The United States Department of Justice announced its intention to resume capital punishment for federal inmates last year. After various courts temporarily blocked the measure, the first federal execution in 17 years occurred just two months ago. Since then, the Trump administration has executed four inmates and plans to execute two more before the end of this week. All seven will have taken place on Indiana soil at the U.S. Penitentiary in Terre Haute.
The very same day this article was published, Sept. 22, the Trump administration executed William Emmett Lecroy.
On Sept. 20, families of several death row inmates and activists opposing the death penalty rallied at the Vigo County Courthouse, just a few miles away from the federal penitentiary. The rally was organized by Yvette Allen, the sister of death row inmate Billie Allen. Around 30 people gathered under the imposing 196-foot tall courthouse to listen to speakers, which included Rodrick Reed, the brother of high-profile death row inmate Rodney Reed.
“We have taken so much pride in saying that justice is blind that we have erected statues of a woman blindfolded,” Allen told the crowd. “Yet, we ask Lady Justice to be the seeker of truth when she is unable to see the deception and lies that take place right in front of her. She has been purposely blindfolded to keep her from seeing the full truth.”
The death penalty is an immoral and barbaric practice, born out of the most base instinct of American nature — violent and repressive racism. For the victims' families, the falsely accused and the sanity of our country, the death penalty must be abolished.
From death row in the U.S. Penitentiary in Terre Haute, Billie Allen maintains his innocence and describes the uncertainty of his and other inmates' futures as they are moved to the “death watch range.”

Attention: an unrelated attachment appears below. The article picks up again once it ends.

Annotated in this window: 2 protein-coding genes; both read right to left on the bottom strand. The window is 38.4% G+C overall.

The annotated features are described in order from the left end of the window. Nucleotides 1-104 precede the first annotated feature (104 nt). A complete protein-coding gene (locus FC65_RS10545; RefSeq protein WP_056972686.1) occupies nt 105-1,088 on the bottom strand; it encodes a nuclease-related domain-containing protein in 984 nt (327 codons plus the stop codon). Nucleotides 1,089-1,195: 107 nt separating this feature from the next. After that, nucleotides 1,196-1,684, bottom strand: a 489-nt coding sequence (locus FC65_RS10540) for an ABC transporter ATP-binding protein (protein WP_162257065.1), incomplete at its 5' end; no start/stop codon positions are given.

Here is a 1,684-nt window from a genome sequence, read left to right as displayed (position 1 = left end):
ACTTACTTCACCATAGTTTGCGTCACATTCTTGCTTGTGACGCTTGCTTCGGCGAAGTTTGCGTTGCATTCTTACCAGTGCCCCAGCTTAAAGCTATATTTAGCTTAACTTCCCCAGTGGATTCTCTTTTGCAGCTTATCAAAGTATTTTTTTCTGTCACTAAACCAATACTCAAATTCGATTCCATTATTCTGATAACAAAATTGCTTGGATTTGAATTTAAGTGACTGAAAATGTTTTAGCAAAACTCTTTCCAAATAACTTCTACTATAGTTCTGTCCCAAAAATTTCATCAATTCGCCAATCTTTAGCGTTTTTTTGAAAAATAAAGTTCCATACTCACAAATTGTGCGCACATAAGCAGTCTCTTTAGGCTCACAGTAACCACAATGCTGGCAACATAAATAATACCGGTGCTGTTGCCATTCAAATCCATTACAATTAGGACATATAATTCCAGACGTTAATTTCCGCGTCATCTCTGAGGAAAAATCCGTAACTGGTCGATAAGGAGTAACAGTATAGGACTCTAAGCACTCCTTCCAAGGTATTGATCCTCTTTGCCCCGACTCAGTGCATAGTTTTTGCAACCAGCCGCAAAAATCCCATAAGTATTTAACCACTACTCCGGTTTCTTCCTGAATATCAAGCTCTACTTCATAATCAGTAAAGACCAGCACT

“You get no warning, nothing,” he wrote in a July letter to The Marshall Project. “They just show up at your door and tell you to cuff up. They meet your questions about where you are going with silence, but that silence says it all.”
Allen is a visual artist, writer and poet. He is a son, brother, cousin, uncle and friend highly regarded as loving and loyal to those who knew him prior to his conviction.
In 1997, Allen was convicted and sentenced to death for armed bank robbery and the murder of a security guard in St. Louis. No forensic evidence ties him to the crime, and his appeals for justice have been exhausted. No one knows which inmate will be summoned next.
“The system is broken, and it’s been proven,” Yvette Allen said. “Even just this past week three people were exonerated from death row. For whatever reason, it’s taken people 20-plus years for their evidence to be seen, and they’ve been found to be innocent.”
Just five days before his scheduled execution date in November 2019, the Court of Criminal Appeals in Texas halted the execution of Rodney Reed, a man convicted for the rape and murder of Stacey Stites more than 20 years ago. The decision came amid widespread calls from celebrities, lawmakers and activists to indefinitely stay the execution and review substantial, new evidence in the case asserting his innocence.
Reed’s family now spearheads the Reed Justice Initiative, a movement standing in solidarity with death penalty abolitionists and families with wrongfully convicted loved ones.
“Abolish the death penalty — state and federal executions,” Rodrick Reed demanded at the rally. “Nobody has the right to take another life.”
There are currently 57 inmates on federal death row and after Sept. 24, that number will be down to 55. Before 2020, the federal government had carried out 37 executions since 1927, establishing this year as the deadliest one yet. Twenty-six of the inmates on death row are Black, while seven are Latinx and one is Asian. All told, more than half of those on federal death row are minorities — a stark and disturbing reality.
Since 1973, 172 former death row prisoners have been exonerated. The majority of them were Black, an indictment of the racial disparities and racism plaguing our criminal justice system. As we abolish the death penalty on moral grounds, we must also remember many have been sentenced to death on false charges due simply to the color of their skin.